Tag Archives: etiquette

Adulting 101: Books to Get You Started on Behaving Like an Adult

9 Dec

Whether it was when you moved out of your parents’ house or when you graduated college and started looking for your first job, at some point we all have that thought that we’re a grown up now.  Adulting doesn’t have to be filled with existential dread.  Here are a few books that will help you with everything from financial planning to finding the one.

What Your Financial Advisor Isn’t Telling You: The 10 Essential Truths You Need to Know About Your Money, by Liz Davidson

financial-advisor
Confused how to handle personal finances beyond balancing your check book? Then check out Liz Davidson’s What Your Financial Advisor Isn’t Telling You from HPL.  Financial advisor Davidson helps with how to find a trustworthy advisor and cut through some of the jargon surrounding the field.  She also looks at topics like paying off debts, the advantage of different types of employment benefits, and investing mutual funds.  You might also want to borrow from BCCLS Libraries, The Index Card: Why Personal Finance Doesn’t Have to be Complicated by Helaine Olen and Personal Finance for Dummies by Eric Tyson.

Avoiding the Con in Construction: How to Plan for Hassle-Free Home Building, Renovation, and Repair, by Kia Ricchi

avoiding-the-con
First time condo or home owner?  Avoiding the Con in Construction is written by a Florida based contractor who gives tips on planning, cost, and communicating with contractors on home projects.  I wish I had read this before we had renovated our kitchen since it would have helped us better work with our contractor.  If you are handy and looking to take care of repairs yourself consider, The Complete Photo Guide to Home Repair: With 350 Projects and Over 2,000 Photos or The Useful Book : 201 Life Skills They Used to Teach in Home Ec and Shop by David and Sharon Bowers.

121 First Dates: How to Succeed at Online Dating, Fall in Love, and Live Happily Ever After (Really!), by Wendy Newman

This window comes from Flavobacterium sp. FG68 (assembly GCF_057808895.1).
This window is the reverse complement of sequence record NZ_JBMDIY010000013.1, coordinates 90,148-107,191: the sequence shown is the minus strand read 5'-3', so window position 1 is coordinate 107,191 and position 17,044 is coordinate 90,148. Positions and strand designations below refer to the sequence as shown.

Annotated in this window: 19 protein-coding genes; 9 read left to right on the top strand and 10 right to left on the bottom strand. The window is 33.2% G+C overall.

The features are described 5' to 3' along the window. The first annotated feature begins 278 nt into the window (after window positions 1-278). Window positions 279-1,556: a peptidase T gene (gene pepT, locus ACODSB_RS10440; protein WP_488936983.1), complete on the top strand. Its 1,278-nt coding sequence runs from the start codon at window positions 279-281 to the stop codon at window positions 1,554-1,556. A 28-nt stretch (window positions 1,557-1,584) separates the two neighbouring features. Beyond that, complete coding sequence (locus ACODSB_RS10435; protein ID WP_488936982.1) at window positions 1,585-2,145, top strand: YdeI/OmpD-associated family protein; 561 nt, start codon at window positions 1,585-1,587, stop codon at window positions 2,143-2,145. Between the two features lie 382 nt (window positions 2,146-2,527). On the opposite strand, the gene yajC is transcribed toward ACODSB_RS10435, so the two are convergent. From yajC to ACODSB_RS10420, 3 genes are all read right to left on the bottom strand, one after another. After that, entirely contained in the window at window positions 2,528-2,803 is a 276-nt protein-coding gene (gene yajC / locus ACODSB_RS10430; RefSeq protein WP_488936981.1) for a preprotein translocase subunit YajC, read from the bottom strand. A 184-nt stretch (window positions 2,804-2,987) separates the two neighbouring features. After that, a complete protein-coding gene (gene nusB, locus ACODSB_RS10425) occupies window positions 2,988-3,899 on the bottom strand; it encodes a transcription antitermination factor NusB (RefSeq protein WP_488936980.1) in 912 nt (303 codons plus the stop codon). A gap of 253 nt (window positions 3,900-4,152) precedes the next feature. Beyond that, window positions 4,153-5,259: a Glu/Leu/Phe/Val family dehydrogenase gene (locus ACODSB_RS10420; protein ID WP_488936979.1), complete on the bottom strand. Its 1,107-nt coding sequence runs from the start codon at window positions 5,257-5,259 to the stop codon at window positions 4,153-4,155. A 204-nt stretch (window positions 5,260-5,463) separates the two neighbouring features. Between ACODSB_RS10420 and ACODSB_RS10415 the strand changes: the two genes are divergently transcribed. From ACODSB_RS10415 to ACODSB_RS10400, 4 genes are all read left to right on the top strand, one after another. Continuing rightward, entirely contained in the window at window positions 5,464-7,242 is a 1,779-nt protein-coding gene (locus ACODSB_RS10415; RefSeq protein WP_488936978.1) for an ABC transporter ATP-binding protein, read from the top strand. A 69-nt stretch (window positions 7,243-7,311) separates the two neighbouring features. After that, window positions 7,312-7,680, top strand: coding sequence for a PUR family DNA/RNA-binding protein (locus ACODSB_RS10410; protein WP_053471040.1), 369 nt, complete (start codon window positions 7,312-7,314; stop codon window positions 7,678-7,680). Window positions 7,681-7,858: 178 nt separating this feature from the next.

121-dates
Once you are out of high school and college, dating can seem a bit more intimidating.  Lots of people have gone online to find love (it’s how I met my husband).  Relationship coach Wendy Newman draws from her own experiences to give you tips on online dating advice on everything from profile pictures, from what to expect, advice for making your first meeting safe, and how to make your first date great.  You can also check out Love: The Psychology of Attraction by Leslie Becker-Phelps for a fun infographic and quiz-filled book that will help you find and improve your relationships.

How to Cook Everything The Basics: All You Need to Make Great Food, by Mark Bittman

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Bittman’s gives you the basics of cooking including everything from how to peel vegetables to how to hold a knife.  After reading the book you’ll understand the difference between roasting and broiling.  Helpful pictures illustrate the techniques and recipes.  You’ll also be given a list of recommended ingredients to have on hand and the cooking equipment any kitchen should have.  This could be the year you host Christmas!  Also check out Simply Scratch: 120 Wholesome Homemade Recipes Made Easy by Laurie McNamara.  Now that you’ve got cooking learn how to behave with Table Manners: How to Behave in the Modern World and Why Bother by Jeremiah Tower which looks at everything from RSVPs to iPhones at the table.

Adulting: How to Become a Grown-Up in 468 Easy(ish) Steps, by Kelly Williams Brown  

adulting

Finally if you are looking for something all-encompassing for your exploration of adulthood, this funny but informative book attempts to cover all the basics of being a grown-up from home care, autocare, getting a job, saving money, and more.  The guide may even soon become a TV series!

-Written by Aimee Harris, Head of Reference

Manners, Please

25 Mar

Do you remember the first magic words you were taught?  Were they “please” and “thank you”?  Have you taught the same words to your children?  Do they know when to actually use them?